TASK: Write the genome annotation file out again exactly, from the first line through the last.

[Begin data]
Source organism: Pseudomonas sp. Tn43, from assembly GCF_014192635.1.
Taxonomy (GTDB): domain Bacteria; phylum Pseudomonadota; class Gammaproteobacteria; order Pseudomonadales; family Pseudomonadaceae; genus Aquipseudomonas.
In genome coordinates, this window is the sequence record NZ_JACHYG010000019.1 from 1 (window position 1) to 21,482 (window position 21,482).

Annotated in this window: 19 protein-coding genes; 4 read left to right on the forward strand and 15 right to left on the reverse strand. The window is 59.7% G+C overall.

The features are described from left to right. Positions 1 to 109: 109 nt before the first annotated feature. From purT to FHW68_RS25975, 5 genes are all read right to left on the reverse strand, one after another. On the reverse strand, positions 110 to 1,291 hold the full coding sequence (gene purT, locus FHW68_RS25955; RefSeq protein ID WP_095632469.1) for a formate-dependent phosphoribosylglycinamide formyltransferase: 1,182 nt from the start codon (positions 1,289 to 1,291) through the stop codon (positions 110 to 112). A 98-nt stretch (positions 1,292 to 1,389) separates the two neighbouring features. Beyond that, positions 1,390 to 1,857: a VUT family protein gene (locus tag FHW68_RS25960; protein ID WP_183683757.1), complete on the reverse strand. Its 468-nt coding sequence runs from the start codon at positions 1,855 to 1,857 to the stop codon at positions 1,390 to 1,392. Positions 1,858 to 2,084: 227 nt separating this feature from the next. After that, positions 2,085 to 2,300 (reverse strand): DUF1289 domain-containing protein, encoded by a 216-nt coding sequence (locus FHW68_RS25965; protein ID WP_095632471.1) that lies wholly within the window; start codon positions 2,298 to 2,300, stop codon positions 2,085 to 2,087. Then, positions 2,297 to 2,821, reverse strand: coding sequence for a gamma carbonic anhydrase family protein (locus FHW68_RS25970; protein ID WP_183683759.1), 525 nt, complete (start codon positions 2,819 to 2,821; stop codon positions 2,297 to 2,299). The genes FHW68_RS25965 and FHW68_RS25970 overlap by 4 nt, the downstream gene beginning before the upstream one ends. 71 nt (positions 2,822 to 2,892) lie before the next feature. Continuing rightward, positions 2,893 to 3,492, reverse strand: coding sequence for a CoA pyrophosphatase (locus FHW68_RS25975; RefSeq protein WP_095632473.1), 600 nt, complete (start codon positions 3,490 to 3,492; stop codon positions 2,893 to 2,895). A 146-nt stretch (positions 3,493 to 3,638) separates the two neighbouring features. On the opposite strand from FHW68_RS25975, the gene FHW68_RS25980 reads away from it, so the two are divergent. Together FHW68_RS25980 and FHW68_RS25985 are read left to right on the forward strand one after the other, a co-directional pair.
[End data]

Source organism: Pseudomonas sp. Tn43, from assembly GCF_014192635.1.
Taxonomy (GTDB): domain Bacteria; phylum Pseudomonadota; class Gammaproteobacteria; order Pseudomonadales; family Pseudomonadaceae; genus Aquipseudomonas.
In genome coordinates, this window is the sequence record NZ_JACHYG010000019.1 from 1 (window position 1) to 21,482 (window position 21,482).

Annotated in this window: 19 protein-coding genes; 4 read left to right on the forward strand and 15 right to left on the reverse strand. The window is 59.7% G+C overall.

The features are described from left to right. Positions 1 to 109: 109 nt before the first annotated feature. From purT to FHW68_RS25975, 5 genes are all read right to left on the reverse strand, one after another. On the reverse strand, positions 110 to 1,291 hold the full coding sequence (gene purT, locus FHW68_RS25955; RefSeq protein ID WP_095632469.1) for a formate-dependent phosphoribosylglycinamide formyltransferase: 1,182 nt from the start codon (positions 1,289 to 1,291) through the stop codon (positions 110 to 112). A 98-nt stretch (positions 1,292 to 1,389) separates the two neighbouring features. Beyond that, positions 1,390 to 1,857: a VUT family protein gene (locus tag FHW68_RS25960; protein ID WP_183683757.1), complete on the reverse strand. Its 468-nt coding sequence runs from the start codon at positions 1,855 to 1,857 to the stop codon at positions 1,390 to 1,392. Positions 1,858 to 2,084: 227 nt separating this feature from the next. After that, positions 2,085 to 2,300 (reverse strand): DUF1289 domain-containing protein, encoded by a 216-nt coding sequence (locus FHW68_RS25965; protein ID WP_095632471.1) that lies wholly within the window; start codon positions 2,298 to 2,300, stop codon positions 2,085 to 2,087. Then, positions 2,297 to 2,821, reverse strand: coding sequence for a gamma carbonic anhydrase family protein (locus FHW68_RS25970; protein ID WP_183683759.1), 525 nt, complete (start codon positions 2,819 to 2,821; stop codon positions 2,297 to 2,299). The genes FHW68_RS25965 and FHW68_RS25970 overlap by 4 nt, the downstream gene beginning before the upstream one ends. 71 nt (positions 2,822 to 2,892) lie before the next feature. Continuing rightward, positions 2,893 to 3,492, reverse strand: coding sequence for a CoA pyrophosphatase (locus FHW68_RS25975; RefSeq protein WP_095632473.1), 600 nt, complete (start codon positions 3,490 to 3,492; stop codon positions 2,893 to 2,895). A 146-nt stretch (positions 3,493 to 3,638) separates the two neighbouring features. On the opposite strand from FHW68_RS25975, the gene FHW68_RS25980 reads away from it, so the two are divergent. Together FHW68_RS25980 and FHW68_RS25985 are read left to right on the forward strand one after the other, a co-directional pair.